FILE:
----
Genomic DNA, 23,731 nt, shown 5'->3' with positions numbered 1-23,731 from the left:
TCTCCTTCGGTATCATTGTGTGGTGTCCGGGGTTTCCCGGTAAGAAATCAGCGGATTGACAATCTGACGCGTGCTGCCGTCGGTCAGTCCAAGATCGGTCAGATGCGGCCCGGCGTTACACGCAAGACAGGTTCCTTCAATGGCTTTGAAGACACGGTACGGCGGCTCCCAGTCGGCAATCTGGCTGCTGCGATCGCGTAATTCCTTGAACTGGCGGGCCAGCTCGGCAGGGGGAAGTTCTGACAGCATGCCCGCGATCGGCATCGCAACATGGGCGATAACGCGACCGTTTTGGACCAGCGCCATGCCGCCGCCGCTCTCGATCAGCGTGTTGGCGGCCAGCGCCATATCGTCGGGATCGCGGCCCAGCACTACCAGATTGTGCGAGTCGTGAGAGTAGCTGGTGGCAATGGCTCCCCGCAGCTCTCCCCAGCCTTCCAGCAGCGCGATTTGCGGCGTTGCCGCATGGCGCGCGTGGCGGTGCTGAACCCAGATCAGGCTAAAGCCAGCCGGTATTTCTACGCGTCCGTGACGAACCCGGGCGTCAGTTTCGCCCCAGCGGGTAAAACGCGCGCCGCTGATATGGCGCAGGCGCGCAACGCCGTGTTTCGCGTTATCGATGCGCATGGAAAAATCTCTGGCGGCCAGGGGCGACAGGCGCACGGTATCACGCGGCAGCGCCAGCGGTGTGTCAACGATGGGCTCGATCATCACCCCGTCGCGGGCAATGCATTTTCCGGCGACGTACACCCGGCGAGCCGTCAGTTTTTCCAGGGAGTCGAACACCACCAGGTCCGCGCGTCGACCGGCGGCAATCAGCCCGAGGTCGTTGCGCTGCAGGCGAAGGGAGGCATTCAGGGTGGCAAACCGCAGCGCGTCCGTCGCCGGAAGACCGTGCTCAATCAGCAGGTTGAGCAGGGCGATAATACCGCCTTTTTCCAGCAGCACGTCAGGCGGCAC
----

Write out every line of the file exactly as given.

Genomic DNA, 23,731 nt, shown 5'->3' with positions numbered 1-23,731 from the left:
TCTCCTTCGGTATCATTGTGTGGTGTCCGGGGTTTCCCGGTAAGAAATCAGCGGATTGACAATCTGACGCGTGCTGCCGTCGGTCAGTCCAAGATCGGTCAGATGCGGCCCGGCGTTACACGCAAGACAGGTTCCTTCAATGGCTTTGAAGACACGGTACGGCGGCTCCCAGTCGGCAATCTGGCTGCTGCGATCGCGTAATTCCTTGAACTGGCGGGCCAGCTCGGCAGGGGGAAGTTCTGACAGCATGCCCGCGATCGGCATCGCAACATGGGCGATAACGCGACCGTTTTGGACCAGCGCCATGCCGCCGCCGCTCTCGATCAGCGTGTTGGCGGCCAGCGCCATATCGTCGGGATCGCGGCCCAGCACTACCAGATTGTGCGAGTCGTGAGAGTAGCTGGTGGCAATGGCTCCCCGCAGCTCTCCCCAGCCTTCCAGCAGCGCGATTTGCGGCGTTGCCGCATGGCGCGCGTGGCGGTGCTGAACCCAGATCAGGCTAAAGCCAGCCGGTATTTCTACGCGTCCGTGACGAACCCGGGCGTCAGTTTCGCCCCAGCGGGTAAAACGCGCGCCGCTGATATGGCGCAGGCGCGCAACGCCGTGTTTCGCGTTATCGATGCGCATGGAAAAATCTCTGGCGGCCAGGGGCGACAGGCGCACGGTATCACGCGGCAGCGCCAGCGGTGTGTCAACGATGGGCTCGATCATCACCCCGTCGCGGGCAATGCATTTTCCGGCGACGTACACCCGGCGAGCCGTCAGTTTTTCCAGGGAGTCGAACACCACCAGGTCCGCGCGTCGACCGGCGGCAATCAGCCCGAGGTCGTTGCGCTGCAGGCGAAGGGAGGCATTCAGGGTGGCAAACCGCAGCGCGTCCGTCGCCGGAAGACCGTGCTCAATCAGCAGGTTGAGCAGGGCGATAATACCGCCTTTTTCCAGCAGCACGTCAGGCGGCAC